8.         In 1993 Mrs Lorena Bobbitt achieved notoriety for undertaking an amputation despite lacking an appropriate surgical qualification. Her husband’s first names were the name of a famous American film star. What actor was he named after?

            JOHN WAYNE

 

9.         A Las Vegas legend tells of a leper who, on losing to an opponent holding five cards that beat his three of a kind, threw in his hand. In the standard ranking system used in poker, what comes immediately above three of a kind?

A STRAIGHT (= five cards in sequence, in more than one suit)

 

10.        A well-known character in the novel Peter Pan suffered years of insomnia from having to use a sleeping bag manufactured by the French company Lacoste. Who was he?

CAPTAIN HOOK
 

A LOAD OF BULL

 

1.                  The largest bull in the world is called ‘Chilli’ and it weighs 1.25 tonnes and stands 2 metres high at the shoulder. What breed is it?

FRIESIAN

 

2.                  In Greek mythology, what creature was a cross between a bull and a human?

MINOTAUR

 

3.                  The heaviest bulldozer now made is a Komatsu with the designation D575A, weighing in at a whopping 150t. Which company makes the second heaviest bulldozer at 100t?

CATERPILLAR

 

4.                  In recent years, many attacks on humans and their pets have been attributed to what dog breed that was initially bred to fight other dogs?

PIT BULL TERRIER

 

5.                  In the classical world, statues of which goddess, who was particularly associated with the town of Ephesus in Turkey, were adorned with rows of bull’s testicles?

DIANA

 

6.                  What is the meaning of the Spanish wine ‘Sangre de Toro’?

BULL’S BLOOD

 

7.                  In 1932, who wrote Death in the Afternoon, a non-fiction work about bull fighting in Spain?

ERNEST HEMINGWAY

 

8.                  Which notable politician made his maiden speech in the House of Commons in 1983, proudly declaring himself a socialist?

TONY BLAIR

 

9.                  ‘No, I was not with Mrs O’Leary in the barn at the time!’ exclaimed the plaintiff. ‘The cow must have knocked over the candle by accident.’ What 1871 North American incident lay behind the accusation?

THE GREAT FIRE OF CHICAGO

 

10.              Rocky Mountain Oysters or Prairie Oysters are euphemisms for what culinary delight?

BULL’S TESTICLES

A STITCH IN TIME

 

1.                  What is Dr Who’s occupation?

TIME LORD

 

2.                  Who wrote A Brief History of Time?

STEPHEN HAWKING

 

3.                  The history monks appear in the book The Thief of Time written by which popular British author of fantasy novels?

TERRY PRATCHETT

 

4.                  Who sang ‘The Times They are a’Changing’ in 1964?

BOB DYLAN

 

5.                  The statement ‘Time gentlemen, please!’ is usually said when?

THE PUB IS CLOSING

 

6.                  What device is ‘Father Time’, the personification of time, said to carry with him?

AN HOURGLASS

 

7.                  Which folk singer, who died in a plane crash in 1973, released the song ‘Time in a Bottle’?

JIM CROCE

 

8.                  Russia has 8 time zones, compared to 5 for USA and 3 in Australia. How many does China have?

ONE

 

9.                  Which American Native Indian Chief is renowned for saying ‘It’s a good time to die’ in 1877, after defeating Custer, then surrendering, only to be murdered by the US Army?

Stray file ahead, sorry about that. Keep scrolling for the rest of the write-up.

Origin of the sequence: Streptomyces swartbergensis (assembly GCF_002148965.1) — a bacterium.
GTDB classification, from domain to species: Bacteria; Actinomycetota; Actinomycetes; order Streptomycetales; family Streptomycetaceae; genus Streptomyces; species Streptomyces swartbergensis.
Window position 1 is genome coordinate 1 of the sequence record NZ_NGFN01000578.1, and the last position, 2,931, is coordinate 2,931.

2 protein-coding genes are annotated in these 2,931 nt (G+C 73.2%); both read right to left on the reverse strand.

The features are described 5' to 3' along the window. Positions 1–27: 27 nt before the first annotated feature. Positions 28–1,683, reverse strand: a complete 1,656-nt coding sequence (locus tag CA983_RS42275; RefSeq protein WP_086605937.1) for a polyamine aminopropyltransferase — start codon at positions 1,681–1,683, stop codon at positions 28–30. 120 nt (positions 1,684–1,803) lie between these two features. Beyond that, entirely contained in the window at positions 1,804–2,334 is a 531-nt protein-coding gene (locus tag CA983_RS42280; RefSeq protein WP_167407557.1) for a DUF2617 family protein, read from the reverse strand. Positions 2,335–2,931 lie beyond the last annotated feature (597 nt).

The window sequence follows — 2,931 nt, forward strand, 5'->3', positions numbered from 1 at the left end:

CRAZY HORSE

 

10.              TIME is a weekly news magazine that started publication in 1923 in America. By use of a ‘backronym’ (changing the facts after the event) the magazine’s advertising section claims the initials mean what?

THE INTERNATIONAL MAGAZINE OF EVENTS


 

AGRICULTURE

 

1.         In 1701 who invented the seed drill, revolutionising the planting of crops and whose name was adopted by a British rock band in the 1970’s?

JETHRO TULL

 

2.         In which country in 1834 did Hiram Moore develop the first combine harvester which was drawn by 16 horses?

USA

 

3.         In 1935 in Australia, what animal was introduced from Brazil to eat sugar cane beetles, but failed to eat the beetles and has become an unstoppable scourge?

CANE TOAD

 

4.         Although the first plough was invented thousands of years BC, it was not until 1837 that the first steel plough was invented by a person who went on to become famous for the manufacture of farm tractors. Who was he?

JOHN DEERE

 

5.         The first artificial fertiliser was made by German chemist Justus von Liebig in 1840, but English chemist John Lawes in 1842 developed what famous fertiliser to vastly increase crop yields worldwide?

SUPER PHOSPHATE

 

6.         During the 1840s what crop failure caused famine in Ireland, leading to mass starvation and emigration?

POTATO

 

7.         In Australia in 1878 what did Richard Smith do to the plough to make it more efficient and less prone to damage?

INVENTED THE STUMP-JUMP PLOUGH

 

8.         Immortalised on the Australian $2 bank note, who developed in 1901 ‘Federation Wheat’, the first strain of wheat to combat the disease rust?

WILLIAM FARRER

 

9.         Name the English engineer who pioneered the use of steam engines for ploughing fields (especially muddy ones) during the 1850s?

JOHN FOWLER

 

10.        In 1926, biological control was successfully used in Australia when the Cactoblastis Moth destroyed an infestation of what plant which had been inadvertently released by English settlers?

PRICKLY PEAR CACTUS